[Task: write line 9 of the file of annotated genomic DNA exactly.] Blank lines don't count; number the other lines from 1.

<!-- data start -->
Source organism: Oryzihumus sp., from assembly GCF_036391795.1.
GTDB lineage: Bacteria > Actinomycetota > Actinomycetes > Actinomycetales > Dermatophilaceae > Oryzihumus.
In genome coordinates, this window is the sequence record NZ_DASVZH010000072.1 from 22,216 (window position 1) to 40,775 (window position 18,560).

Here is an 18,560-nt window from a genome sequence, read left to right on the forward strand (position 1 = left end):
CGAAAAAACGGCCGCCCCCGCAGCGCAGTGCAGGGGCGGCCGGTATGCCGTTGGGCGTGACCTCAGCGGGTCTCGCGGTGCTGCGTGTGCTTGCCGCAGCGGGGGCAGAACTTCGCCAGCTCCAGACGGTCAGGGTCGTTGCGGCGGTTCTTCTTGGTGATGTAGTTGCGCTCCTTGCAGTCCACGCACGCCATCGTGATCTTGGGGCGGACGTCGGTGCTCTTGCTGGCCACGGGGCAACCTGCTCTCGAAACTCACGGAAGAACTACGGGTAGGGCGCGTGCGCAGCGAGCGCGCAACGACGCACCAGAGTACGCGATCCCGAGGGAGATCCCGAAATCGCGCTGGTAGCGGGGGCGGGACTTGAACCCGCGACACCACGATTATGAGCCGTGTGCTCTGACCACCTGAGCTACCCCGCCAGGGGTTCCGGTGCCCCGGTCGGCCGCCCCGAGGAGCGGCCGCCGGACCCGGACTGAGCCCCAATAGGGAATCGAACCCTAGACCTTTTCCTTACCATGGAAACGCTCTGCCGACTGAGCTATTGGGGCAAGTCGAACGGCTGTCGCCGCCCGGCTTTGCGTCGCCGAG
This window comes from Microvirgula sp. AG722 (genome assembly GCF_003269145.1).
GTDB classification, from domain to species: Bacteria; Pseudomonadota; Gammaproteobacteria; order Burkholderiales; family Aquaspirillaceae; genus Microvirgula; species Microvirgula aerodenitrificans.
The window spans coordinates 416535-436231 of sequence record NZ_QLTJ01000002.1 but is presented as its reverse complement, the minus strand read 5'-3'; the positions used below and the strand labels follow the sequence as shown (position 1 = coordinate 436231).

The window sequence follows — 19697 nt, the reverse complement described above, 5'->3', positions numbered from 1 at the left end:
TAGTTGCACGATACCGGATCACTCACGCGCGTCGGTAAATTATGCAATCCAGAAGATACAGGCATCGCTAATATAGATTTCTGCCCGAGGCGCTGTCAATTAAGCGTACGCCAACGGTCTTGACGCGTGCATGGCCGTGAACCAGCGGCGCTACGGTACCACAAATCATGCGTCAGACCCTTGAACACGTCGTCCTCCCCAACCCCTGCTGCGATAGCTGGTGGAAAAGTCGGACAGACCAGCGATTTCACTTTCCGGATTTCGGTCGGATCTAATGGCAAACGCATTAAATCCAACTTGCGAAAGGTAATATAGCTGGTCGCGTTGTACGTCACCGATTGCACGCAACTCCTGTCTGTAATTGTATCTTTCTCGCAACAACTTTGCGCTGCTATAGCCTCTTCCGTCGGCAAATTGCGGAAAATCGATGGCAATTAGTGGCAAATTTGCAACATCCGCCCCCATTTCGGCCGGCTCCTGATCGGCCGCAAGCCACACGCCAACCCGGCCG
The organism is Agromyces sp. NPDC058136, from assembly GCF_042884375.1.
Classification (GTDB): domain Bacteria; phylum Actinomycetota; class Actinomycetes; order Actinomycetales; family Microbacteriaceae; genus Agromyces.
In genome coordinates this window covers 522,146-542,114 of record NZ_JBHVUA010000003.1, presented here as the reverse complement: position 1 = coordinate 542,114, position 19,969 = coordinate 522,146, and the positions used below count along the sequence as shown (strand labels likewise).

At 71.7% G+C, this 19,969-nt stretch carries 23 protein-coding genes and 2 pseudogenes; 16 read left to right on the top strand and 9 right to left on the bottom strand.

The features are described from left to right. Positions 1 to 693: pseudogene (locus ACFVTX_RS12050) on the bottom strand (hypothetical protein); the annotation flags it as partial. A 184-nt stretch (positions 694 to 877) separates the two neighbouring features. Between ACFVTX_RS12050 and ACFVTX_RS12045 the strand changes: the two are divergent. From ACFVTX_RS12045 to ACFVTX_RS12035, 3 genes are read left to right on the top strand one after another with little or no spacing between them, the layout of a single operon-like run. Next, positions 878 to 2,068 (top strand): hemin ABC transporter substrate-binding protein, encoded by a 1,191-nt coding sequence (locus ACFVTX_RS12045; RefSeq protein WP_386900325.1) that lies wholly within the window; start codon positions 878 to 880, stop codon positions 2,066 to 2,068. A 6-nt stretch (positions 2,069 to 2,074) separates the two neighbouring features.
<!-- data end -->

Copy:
The window sequence follows — 19697 nt, the reverse complement described above, 5'->3', positions numbered from 1 at the left end: